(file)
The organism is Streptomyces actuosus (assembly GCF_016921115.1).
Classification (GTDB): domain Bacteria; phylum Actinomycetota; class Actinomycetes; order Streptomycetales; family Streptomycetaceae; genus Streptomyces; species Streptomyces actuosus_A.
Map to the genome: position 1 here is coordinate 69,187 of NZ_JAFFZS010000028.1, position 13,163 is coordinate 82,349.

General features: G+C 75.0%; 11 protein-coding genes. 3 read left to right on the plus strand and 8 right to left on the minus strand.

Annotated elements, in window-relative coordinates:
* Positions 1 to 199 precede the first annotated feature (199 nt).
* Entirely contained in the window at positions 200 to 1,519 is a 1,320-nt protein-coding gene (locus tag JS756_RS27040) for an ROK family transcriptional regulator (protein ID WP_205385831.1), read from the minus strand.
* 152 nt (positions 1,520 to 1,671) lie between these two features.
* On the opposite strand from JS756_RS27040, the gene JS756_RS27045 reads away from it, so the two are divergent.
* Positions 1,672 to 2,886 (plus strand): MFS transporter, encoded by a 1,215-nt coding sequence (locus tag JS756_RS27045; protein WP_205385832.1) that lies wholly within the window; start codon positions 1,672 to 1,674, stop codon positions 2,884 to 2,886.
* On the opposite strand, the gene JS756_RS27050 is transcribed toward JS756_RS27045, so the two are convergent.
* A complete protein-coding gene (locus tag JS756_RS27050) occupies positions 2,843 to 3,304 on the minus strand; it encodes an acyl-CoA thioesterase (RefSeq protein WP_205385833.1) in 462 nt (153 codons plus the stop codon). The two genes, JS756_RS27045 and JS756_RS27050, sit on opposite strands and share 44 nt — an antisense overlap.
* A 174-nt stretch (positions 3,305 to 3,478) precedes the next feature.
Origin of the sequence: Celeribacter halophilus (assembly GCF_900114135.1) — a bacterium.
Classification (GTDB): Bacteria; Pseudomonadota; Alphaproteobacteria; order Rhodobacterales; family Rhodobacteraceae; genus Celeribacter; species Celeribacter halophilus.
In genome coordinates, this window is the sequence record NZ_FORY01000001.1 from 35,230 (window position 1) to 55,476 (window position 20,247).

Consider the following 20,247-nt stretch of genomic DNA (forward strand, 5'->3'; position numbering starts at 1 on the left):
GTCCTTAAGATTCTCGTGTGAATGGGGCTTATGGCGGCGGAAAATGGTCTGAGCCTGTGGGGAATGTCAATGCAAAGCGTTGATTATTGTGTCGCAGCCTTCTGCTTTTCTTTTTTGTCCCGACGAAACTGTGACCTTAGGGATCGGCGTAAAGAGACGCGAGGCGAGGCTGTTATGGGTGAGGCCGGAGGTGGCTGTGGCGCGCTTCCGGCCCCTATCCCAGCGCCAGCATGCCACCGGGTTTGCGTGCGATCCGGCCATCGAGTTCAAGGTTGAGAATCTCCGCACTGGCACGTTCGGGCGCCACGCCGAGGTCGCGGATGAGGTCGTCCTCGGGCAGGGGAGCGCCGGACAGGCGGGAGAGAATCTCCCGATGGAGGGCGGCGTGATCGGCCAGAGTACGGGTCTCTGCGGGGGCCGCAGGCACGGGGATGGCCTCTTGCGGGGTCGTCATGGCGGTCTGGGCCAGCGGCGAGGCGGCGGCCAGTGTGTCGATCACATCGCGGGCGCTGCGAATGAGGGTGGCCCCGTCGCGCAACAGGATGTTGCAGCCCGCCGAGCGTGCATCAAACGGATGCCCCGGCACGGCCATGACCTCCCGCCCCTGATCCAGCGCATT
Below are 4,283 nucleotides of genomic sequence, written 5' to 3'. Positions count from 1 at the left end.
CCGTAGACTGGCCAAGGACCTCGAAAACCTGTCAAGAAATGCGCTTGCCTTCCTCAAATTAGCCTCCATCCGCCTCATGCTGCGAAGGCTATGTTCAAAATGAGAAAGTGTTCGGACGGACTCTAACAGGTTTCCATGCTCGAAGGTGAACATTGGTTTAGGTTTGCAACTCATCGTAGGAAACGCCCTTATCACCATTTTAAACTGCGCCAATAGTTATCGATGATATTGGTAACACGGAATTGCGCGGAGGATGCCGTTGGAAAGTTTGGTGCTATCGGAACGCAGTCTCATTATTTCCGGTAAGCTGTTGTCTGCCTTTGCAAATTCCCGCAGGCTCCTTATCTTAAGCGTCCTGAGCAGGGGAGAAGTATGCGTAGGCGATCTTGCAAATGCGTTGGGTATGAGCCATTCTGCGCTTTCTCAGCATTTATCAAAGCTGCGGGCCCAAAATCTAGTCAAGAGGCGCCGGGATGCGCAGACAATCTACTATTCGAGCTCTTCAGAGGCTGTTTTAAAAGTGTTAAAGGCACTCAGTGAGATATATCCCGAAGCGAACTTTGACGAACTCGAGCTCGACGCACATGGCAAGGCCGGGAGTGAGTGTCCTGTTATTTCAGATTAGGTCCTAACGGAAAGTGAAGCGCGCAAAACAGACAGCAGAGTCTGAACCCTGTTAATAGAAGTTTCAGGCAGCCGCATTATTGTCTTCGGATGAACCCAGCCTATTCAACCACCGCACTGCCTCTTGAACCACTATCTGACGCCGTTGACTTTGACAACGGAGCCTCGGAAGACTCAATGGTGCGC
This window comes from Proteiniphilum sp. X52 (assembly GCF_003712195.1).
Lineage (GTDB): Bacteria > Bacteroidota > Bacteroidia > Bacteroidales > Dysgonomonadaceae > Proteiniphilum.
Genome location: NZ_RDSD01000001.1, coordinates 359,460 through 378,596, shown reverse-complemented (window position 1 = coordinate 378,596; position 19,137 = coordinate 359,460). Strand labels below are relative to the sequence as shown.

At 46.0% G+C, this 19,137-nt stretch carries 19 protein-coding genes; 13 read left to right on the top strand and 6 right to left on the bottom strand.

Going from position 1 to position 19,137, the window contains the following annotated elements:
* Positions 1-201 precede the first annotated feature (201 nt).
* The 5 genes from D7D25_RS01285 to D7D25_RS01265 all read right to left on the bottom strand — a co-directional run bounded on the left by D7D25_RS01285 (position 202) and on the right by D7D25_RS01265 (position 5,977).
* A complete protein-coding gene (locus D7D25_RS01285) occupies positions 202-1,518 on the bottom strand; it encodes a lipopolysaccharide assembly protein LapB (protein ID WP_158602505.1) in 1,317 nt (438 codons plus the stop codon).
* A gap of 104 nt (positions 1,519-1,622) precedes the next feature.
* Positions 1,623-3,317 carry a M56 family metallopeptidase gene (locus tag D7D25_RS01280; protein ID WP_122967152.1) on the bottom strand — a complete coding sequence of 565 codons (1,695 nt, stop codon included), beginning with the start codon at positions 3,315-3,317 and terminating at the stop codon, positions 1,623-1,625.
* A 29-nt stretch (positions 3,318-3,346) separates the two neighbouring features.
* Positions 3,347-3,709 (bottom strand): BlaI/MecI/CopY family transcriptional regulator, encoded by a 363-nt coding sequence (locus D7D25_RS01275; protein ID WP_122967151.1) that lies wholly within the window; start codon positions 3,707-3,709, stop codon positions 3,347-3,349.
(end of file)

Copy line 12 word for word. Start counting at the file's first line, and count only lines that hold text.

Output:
* A complete protein-coding gene (locus tag JS756_RS27050) occupies positions 2,843 to 3,304 on the minus strand; it encodes an acyl-CoA thioesterase (RefSeq protein WP_205385833.1) in 462 nt (153 codons plus the stop codon). The two genes, JS756_RS27045 and JS756_RS27050, sit on opposite strands and share 44 nt — an antisense overlap.